Serena Williams’s comeback at Eastbourne came to an abrupt end on Thursday after her doubles partner Ons Jabeur was forced to pull out of the semi-finals with a right knee injury.
Williams had opted to play doubles with world No 3 Jabeur, in her first tournament after nearly a year out through injury.
The withdrawal, though bad news for Jabeur, is not the worst news for Williams. At Eastbourne, she was simply looking for a place to ease herself into getting back on the court, before turning her attention to the tougher test of playing singles at Wimbledon. With two matches under her belt she did that, and the 23-time major champion will no doubt be cheered by her performances.
After shaking off the rust in her first match on Tuesday, Williams, 40, had looked like her former self in parts during yesterday’s quarterfinal. In the second set of her and Jabeur’s 6-2 6-4 win over doubles specialists Shuko Aoyama and Chan Hao-ching, Williams saved break points with three consecutive aces in a vintage display.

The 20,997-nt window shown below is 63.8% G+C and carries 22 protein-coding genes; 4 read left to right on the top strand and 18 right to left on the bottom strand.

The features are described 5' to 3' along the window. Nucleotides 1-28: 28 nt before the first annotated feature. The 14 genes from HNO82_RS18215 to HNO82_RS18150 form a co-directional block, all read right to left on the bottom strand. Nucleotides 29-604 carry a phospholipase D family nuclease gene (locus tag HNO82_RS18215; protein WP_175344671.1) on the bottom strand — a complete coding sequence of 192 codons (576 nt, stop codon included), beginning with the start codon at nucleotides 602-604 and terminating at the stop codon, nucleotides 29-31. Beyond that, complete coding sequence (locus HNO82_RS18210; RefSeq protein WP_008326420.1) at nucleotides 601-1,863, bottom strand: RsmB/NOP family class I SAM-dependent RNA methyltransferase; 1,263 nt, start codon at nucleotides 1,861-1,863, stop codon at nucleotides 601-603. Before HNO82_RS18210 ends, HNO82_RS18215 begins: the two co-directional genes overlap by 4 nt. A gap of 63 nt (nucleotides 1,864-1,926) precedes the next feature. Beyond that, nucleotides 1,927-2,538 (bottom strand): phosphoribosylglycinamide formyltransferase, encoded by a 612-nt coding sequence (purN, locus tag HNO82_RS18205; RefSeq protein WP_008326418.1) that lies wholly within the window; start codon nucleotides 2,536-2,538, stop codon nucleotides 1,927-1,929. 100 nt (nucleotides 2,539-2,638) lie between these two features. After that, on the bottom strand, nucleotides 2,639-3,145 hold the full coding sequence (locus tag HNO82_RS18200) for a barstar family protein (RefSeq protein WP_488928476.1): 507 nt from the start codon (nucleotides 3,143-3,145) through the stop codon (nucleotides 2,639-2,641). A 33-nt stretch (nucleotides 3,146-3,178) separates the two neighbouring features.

“I feel good, as good as one can feel after having such a long time off,” she said on Wednesday night. “It was actually good match play and match practice, which is exactly what I needed and what I wanted to do coming here, so I couldn’t have asked for more.”
Though the physical challenge of a couple of doubles matches is an entirely different test to a fortnight at Wimbledon, the rest of the women’s draw will have been taking note of her ability to seamlessly bounce back.
Williams enters the Championships as a wildcard, and is unseeded for the first time since her debut in 1998. Despite currently being ranked outside the top 1000, wherever she lands will cause huge disruption to the balance of the draw because she remains such a threat.
Jabeur’s injury meanwhile will be a worry considering she was one of the hot contenders going into Wimbledon, especially after winning the title in Berlin on grass.